School Song

           Ecclesia et Patria,
           We vow again our loyalty,
           To  Mother-Church and to our land,
           We Jacobeans proudly stand,
           Knit by this bond of fealty;
           Ecclesia et Patria
           Our Church comes first, Ecclesia,
           God’s brotherhood of every race,
           God’s children of the second birth,
           We’ll spread its message o’er the earth.
           We’ll raise the Cross in every place,
           Ecclesia et Patria.

           Our land comes next, our Patria,
           This land of Ind, where God has cast
           Our lot that we with service true
           May bring to her some treasures new
           To swell the glories of the past;
           Ecclesia et Patria.

           Hail Alma Mater! Hail, all hail!
           Unsullied will we bear abroad
           The honour of the school we love;
           The past, the present, those above
           Joined in one comradeship of God;
           Ecclesia et Patria.


The students are divided into four houses, each named after one of the school's founding members. They are Copleston (gold, motto "Duty Before Self"), Westcott (red, motto "Work Is Worship"), Cotton (green, motto "Never Despair") and Lefroy (blue, motto "Love Conquers All"). They are named after bishops of the Anglican Church in India. Competition between the houses takes place in the form of interhouse activities like quizzing, debating, athletics, drama, and elocution, as also the Monday morning uniform inspection. Meritorious houses are awarded house points and the house with the most points at the end of the year wins the Cockhouse cup, which was instituted following a gift from the RAF after the school buildings were used as barracks during World War II.There is one house master and one house mistress in each house.


Annual sports day for the junior school is held in February and the meet for the middle and senior school takes place in November–December. Events like march past, relay races, tug of war, and javelin throw are part of this event.

The students competing are divided into divisions according to their age group. All these activities take place on a house basis. The house with the most number of wins and points from the events emerges to be the winner. At the end of sports day the following awards are given:

  • Ranjit Sen Trophy for the fastest boy('B' division)
  • James Chippendale Trophy for the best athlete ('A' division)
  • Archie Edwards Challeng Trophy for the best athlete in field events('A' division)
  • Jibran Tyabbi Trophy for the best athlete ('A' division)
  • R.S. Paul Challenge Trophy for the best athlete ('B' division)
  • Most promising athlete ( 'C' division)
  • Aftab Alam (Best Wrestler)

The following awards are given out on the Annual Prize Day:

  • Robertson Award for the best sportsman
  • Balachander Award for the most promising sportsman.

Activities and achievements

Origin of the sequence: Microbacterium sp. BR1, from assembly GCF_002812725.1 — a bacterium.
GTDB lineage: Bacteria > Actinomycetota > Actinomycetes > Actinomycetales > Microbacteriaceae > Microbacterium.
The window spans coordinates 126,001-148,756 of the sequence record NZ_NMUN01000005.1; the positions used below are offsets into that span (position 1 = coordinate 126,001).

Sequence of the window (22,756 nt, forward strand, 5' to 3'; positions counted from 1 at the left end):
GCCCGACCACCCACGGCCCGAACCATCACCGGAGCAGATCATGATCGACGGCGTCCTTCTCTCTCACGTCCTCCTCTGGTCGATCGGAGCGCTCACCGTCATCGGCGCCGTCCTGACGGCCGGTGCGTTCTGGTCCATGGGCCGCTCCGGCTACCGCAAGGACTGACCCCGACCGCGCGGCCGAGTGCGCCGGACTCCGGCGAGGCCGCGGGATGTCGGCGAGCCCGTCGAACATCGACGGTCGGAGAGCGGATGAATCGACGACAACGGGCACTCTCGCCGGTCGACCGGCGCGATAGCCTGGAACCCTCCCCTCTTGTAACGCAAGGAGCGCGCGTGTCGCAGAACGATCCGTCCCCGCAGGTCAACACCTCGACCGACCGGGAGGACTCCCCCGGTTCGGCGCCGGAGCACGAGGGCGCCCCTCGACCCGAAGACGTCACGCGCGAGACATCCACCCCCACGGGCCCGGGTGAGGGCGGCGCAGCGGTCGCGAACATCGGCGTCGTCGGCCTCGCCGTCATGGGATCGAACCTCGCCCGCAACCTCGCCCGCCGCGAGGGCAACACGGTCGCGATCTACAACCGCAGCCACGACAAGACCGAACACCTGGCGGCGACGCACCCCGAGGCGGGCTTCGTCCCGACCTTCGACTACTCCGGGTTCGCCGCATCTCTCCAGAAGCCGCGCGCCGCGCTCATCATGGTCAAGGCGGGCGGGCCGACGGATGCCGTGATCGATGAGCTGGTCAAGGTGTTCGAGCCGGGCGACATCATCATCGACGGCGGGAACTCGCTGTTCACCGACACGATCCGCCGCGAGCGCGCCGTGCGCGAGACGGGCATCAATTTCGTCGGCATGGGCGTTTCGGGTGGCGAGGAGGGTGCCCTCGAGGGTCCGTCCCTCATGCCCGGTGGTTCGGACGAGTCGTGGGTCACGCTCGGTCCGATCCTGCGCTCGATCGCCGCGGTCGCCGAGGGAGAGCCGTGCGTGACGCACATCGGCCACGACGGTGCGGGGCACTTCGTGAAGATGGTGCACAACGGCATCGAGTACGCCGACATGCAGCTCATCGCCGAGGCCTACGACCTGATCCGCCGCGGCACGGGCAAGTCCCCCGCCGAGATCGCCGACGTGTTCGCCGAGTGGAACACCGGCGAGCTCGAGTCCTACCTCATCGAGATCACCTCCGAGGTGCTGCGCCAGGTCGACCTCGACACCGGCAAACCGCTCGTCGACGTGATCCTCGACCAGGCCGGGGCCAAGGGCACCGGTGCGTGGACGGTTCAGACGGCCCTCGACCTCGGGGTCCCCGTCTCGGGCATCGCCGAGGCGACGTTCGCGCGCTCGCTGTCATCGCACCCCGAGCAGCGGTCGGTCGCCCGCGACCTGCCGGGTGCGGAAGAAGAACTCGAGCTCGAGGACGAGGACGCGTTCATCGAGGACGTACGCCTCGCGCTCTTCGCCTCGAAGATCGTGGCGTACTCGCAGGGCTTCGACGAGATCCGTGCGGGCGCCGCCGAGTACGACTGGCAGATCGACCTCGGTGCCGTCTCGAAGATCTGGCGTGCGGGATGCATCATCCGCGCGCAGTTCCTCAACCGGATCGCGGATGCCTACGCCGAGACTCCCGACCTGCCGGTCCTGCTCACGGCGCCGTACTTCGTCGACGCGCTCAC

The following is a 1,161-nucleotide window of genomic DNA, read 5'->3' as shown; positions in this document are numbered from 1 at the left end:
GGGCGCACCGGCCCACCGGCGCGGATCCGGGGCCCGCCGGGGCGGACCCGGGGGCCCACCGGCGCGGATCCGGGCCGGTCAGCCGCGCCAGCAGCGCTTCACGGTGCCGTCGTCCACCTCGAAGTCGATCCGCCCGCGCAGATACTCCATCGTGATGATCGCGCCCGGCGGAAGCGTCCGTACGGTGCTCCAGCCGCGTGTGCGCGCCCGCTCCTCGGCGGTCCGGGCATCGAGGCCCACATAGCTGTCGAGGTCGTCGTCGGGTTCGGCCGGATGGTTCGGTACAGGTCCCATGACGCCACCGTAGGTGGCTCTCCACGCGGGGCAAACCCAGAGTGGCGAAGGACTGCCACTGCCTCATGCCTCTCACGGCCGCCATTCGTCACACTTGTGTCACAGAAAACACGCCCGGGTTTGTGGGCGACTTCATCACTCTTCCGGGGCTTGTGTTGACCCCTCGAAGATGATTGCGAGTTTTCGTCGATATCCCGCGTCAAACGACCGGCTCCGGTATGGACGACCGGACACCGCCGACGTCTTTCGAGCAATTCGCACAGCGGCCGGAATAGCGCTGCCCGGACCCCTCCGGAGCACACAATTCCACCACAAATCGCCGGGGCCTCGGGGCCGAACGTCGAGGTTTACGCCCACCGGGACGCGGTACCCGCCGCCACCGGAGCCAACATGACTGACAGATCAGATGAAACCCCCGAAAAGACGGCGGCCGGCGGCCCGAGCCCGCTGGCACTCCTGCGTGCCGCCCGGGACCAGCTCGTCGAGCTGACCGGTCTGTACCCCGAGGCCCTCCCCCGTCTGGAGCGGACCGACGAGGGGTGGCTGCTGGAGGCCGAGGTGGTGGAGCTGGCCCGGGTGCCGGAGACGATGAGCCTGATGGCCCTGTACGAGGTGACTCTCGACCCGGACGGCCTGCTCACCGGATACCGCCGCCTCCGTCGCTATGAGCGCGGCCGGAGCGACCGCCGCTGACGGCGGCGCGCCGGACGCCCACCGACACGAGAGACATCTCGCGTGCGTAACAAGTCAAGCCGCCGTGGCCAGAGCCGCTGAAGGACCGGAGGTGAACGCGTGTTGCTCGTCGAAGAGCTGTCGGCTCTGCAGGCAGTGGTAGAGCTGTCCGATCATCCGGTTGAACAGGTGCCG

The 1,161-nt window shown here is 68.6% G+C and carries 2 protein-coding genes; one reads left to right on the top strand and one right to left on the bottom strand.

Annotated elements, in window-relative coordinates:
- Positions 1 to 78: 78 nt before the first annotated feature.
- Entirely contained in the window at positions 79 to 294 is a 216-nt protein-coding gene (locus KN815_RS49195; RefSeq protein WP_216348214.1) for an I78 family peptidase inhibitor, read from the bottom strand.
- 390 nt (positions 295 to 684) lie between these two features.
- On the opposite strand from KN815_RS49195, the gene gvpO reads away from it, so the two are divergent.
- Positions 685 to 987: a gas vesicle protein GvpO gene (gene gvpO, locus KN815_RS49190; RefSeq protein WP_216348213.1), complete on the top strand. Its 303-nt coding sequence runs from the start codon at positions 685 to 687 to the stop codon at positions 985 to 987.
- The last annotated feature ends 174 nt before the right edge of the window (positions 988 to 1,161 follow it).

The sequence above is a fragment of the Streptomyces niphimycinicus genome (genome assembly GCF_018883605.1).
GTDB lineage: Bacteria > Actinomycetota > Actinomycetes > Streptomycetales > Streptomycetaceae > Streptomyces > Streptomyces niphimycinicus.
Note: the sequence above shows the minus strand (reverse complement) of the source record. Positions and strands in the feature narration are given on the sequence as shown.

Interschool activities are stressed at St James', the school having won The Telegraph School of the Year award (given by a local English daily) a number of times for its prowess at interschool activities. In 2005, the school, after having won the award for a sixth time, was inducted into The Telegraph Hall of Fame. This meant that the school would not be eligible for this award again in the future so as to give other schools a fair chance.

School clubs include Interact Club, Drama Club, Nature Club, Bible Club, Space Club, Eastern Cultural Club, Quiz Club, SPICMACAY and others, each hosting public events throughout the year, ranging from the photography contest of the photography club to the interschool quiz organised by the quiz club, known as 'Jaco-Iz'. The Debating society of St. James' School, has organized a new event, Jaco-MUN, 2009 being its inaugural year, which is a Model United Nations.

The Interact Club, which is involved in community service activities in collaboration with The Rotary Club of Calcutta Victoria, had been awarded best Interact Club in town in the academic year 2006-07. One of the most sought after fests, Jaco-Synthesis is hosted by this school, though the year 2009 sees a fest called Jaco-Sanskriti, a cultural fest.

The students call themselves Jacobeans.

Games like cricket, hockey, football, table tennis, rugby are a part of the school's extra curriculum. Cricket, hockey and football are played at three levels i.e. class, house and school. Swimming also constitutes the activities.

In 1900, St. James' School won the Beighton Cup and has till date been the only school to ever win the oldest hockey tournament in the world.[1]

St. James' School Alumni Association

Former students of the School got together in 1998, under the leadership of Mr. Marcus Rodrick (student of St. James’ School and former Senior Headmaster and Vice Principal), and approached the Principal at the time - Mr. Daryl Bloud - to form an Alumni Association. The society now has over 200 members.

The society holds the annual Independence Cup for football, played with teams comprising four house teams, one prefects’ team, one senior staff team, one service staff team, two alumni teams and one parents team, on 15 August.

The society hosts an Annual Dinner. The society has a website

The members of the Alumni are encouraged to be present at the annual Founder's Day Service, held on 25 July. Students of class 12 are encouraged to join the Alumni.

Notable alumni


  1. ^ O’Brien, Barry (4 December 2004). "All hail hockey on history high". Eye on Calcutta (Calcutta, India: The Telegraph, 4 December 2004). Retrieved 2007-04-13. 

External links

  • Official site
  • newspaperThe TelegraphOfficial website of - conducts the School of the Year award
  • Student's quizzing blog